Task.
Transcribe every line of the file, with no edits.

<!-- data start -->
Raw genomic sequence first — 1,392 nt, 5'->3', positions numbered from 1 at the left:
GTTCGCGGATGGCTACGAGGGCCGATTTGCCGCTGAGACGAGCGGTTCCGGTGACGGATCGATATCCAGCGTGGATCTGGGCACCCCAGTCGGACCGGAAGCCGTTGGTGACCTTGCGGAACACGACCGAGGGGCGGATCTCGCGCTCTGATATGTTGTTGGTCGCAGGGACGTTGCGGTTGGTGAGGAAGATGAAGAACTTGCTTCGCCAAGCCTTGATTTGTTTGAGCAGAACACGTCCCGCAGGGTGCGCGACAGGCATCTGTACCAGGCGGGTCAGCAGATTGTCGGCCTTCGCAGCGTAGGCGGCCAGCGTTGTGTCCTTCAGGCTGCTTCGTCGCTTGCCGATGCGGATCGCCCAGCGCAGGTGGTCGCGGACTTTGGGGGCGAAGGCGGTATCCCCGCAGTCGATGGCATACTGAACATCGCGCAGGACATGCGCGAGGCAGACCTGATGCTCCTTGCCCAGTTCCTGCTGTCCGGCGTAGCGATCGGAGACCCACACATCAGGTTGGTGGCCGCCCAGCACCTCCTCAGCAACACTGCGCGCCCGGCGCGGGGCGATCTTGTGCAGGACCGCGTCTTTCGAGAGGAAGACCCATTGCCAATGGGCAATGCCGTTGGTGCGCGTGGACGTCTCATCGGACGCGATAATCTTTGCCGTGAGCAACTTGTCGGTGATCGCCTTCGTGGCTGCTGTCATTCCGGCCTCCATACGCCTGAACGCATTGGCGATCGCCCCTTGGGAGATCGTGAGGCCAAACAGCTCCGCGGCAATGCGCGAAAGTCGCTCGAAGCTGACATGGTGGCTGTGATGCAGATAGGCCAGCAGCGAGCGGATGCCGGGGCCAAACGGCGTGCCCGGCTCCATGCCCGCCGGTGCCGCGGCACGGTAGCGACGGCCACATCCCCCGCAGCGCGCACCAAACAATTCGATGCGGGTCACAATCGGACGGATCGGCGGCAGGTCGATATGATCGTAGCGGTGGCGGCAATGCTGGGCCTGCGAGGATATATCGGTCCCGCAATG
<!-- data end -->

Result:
Raw genomic sequence first — 1,392 nt, 5'->3', positions numbered from 1 at the left:
GTTCGCGGATGGCTACGAGGGCCGATTTGCCGCTGAGACGAGCGGTTCCGGTGACGGATCGATATCCAGCGTGGATCTGGGCACCCCAGTCGGACCGGAAGCCGTTGGTGACCTTGCGGAACACGACCGAGGGGCGGATCTCGCGCTCTGATATGTTGTTGGTCGCAGGGACGTTGCGGTTGGTGAGGAAGATGAAGAACTTGCTTCGCCAAGCCTTGATTTGTTTGAGCAGAACACGTCCCGCAGGGTGCGCGACAGGCATCTGTACCAGGCGGGTCAGCAGATTGTCGGCCTTCGCAGCGTAGGCGGCCAGCGTTGTGTCCTTCAGGCTGCTTCGTCGCTTGCCGATGCGGATCGCCCAGCGCAGGTGGTCGCGGACTTTGGGGGCGAAGGCGGTATCCCCGCAGTCGATGGCATACTGAACATCGCGCAGGACATGCGCGAGGCAGACCTGATGCTCCTTGCCCAGTTCCTGCTGTCCGGCGTAGCGATCGGAGACCCACACATCAGGTTGGTGGCCGCCCAGCACCTCCTCAGCAACACTGCGCGCCCGGCGCGGGGCGATCTTGTGCAGGACCGCGTCTTTCGAGAGGAAGACCCATTGCCAATGGGCAATGCCGTTGGTGCGCGTGGACGTCTCATCGGACGCGATAATCTTTGCCGTGAGCAACTTGTCGGTGATCGCCTTCGTGGCTGCTGTCATTCCGGCCTCCATACGCCTGAACGCATTGGCGATCGCCCCTTGGGAGATCGTGAGGCCAAACAGCTCCGCGGCAATGCGCGAAAGTCGCTCGAAGCTGACATGGTGGCTGTGATGCAGATAGGCCAGCAGCGAGCGGATGCCGGGGCCAAACGGCGTGCCCGGCTCCATGCCCGCCGGTGCCGCGGCACGGTAGCGACGGCCACATCCCCCGCAGCGCGCACCAAACAATTCGATGCGGGTCACAATCGGACGGATCGGCGGCAGGTCGATATGATCGTAGCGGTGGCGGCAATGCTGGGCCTGCGAGGATATATCGGTCCCGCAATG